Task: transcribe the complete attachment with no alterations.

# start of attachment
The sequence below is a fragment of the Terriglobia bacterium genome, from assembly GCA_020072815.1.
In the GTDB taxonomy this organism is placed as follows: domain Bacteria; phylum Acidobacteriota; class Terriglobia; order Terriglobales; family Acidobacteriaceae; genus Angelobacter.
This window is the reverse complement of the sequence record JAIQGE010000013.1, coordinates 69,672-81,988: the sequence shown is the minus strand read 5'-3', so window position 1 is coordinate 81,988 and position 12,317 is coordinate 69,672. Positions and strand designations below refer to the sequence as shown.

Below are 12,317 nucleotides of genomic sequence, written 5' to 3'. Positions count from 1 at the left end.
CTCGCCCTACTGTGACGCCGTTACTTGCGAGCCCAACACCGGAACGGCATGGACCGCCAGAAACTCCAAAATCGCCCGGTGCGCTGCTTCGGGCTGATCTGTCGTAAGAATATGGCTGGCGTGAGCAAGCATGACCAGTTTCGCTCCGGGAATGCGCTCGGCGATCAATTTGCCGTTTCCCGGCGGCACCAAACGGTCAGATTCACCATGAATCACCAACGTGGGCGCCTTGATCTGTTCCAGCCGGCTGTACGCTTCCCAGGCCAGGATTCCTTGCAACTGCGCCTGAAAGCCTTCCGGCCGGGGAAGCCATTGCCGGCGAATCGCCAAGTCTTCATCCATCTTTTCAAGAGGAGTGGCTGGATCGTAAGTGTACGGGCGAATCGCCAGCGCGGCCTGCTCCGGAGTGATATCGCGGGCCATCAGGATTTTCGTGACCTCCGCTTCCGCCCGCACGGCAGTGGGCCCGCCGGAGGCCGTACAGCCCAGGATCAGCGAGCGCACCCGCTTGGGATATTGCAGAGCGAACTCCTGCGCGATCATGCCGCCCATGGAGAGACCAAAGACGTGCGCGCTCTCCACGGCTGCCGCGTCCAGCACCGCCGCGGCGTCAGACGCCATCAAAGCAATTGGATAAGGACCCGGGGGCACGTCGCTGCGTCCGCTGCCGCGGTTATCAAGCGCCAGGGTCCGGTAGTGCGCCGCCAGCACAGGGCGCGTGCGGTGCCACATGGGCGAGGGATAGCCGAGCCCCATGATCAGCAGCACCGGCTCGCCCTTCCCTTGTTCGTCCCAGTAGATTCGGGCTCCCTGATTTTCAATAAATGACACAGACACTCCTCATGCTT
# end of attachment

The sequence below is a fragment of the Terriglobia bacterium genome, from assembly GCA_020072815.1.
In the GTDB taxonomy this organism is placed as follows: domain Bacteria; phylum Acidobacteriota; class Terriglobia; order Terriglobales; family Acidobacteriaceae; genus Angelobacter.
This window is the reverse complement of the sequence record JAIQGE010000013.1, coordinates 69,672-81,988: the sequence shown is the minus strand read 5'-3', so window position 1 is coordinate 81,988 and position 12,317 is coordinate 69,672. Positions and strand designations below refer to the sequence as shown.

Below are 12,317 nucleotides of genomic sequence, written 5' to 3'. Positions count from 1 at the left end.
CTCGCCCTACTGTGACGCCGTTACTTGCGAGCCCAACACCGGAACGGCATGGACCGCCAGAAACTCCAAAATCGCCCGGTGCGCTGCTTCGGGCTGATCTGTCGTAAGAATATGGCTGGCGTGAGCAAGCATGACCAGTTTCGCTCCGGGAATGCGCTCGGCGATCAATTTGCCGTTTCCCGGCGGCACCAAACGGTCAGATTCACCATGAATCACCAACGTGGGCGCCTTGATCTGTTCCAGCCGGCTGTACGCTTCCCAGGCCAGGATTCCTTGCAACTGCGCCTGAAAGCCTTCCGGCCGGGGAAGCCATTGCCGGCGAATCGCCAAGTCTTCATCCATCTTTTCAAGAGGAGTGGCTGGATCGTAAGTGTACGGGCGAATCGCCAGCGCGGCCTGCTCCGGAGTGATATCGCGGGCCATCAGGATTTTCGTGACCTCCGCTTCCGCCCGCACGGCAGTGGGCCCGCCGGAGGCCGTACAGCCCAGGATCAGCGAGCGCACCCGCTTGGGATATTGCAGAGCGAACTCCTGCGCGATCATGCCGCCCATGGAGAGACCAAAGACGTGCGCGCTCTCCACGGCTGCCGCGTCCAGCACCGCCGCGGCGTCAGACGCCATCAAAGCAATTGGATAAGGACCCGGGGGCACGTCGCTGCGTCCGCTGCCGCGGTTATCAAGCGCCAGGGTCCGGTAGTGCGCCGCCAGCACAGGGCGCGTGCGGTGCCACATGGGCGAGGGATAGCCGAGCCCCATGATCAGCAGCACCGGCTCGCCCTTCCCTTGTTCGTCCCAGTAGATTCGGGCTCCCTGATTTTCAATAAATGACACAGACACTCCTCATGCTT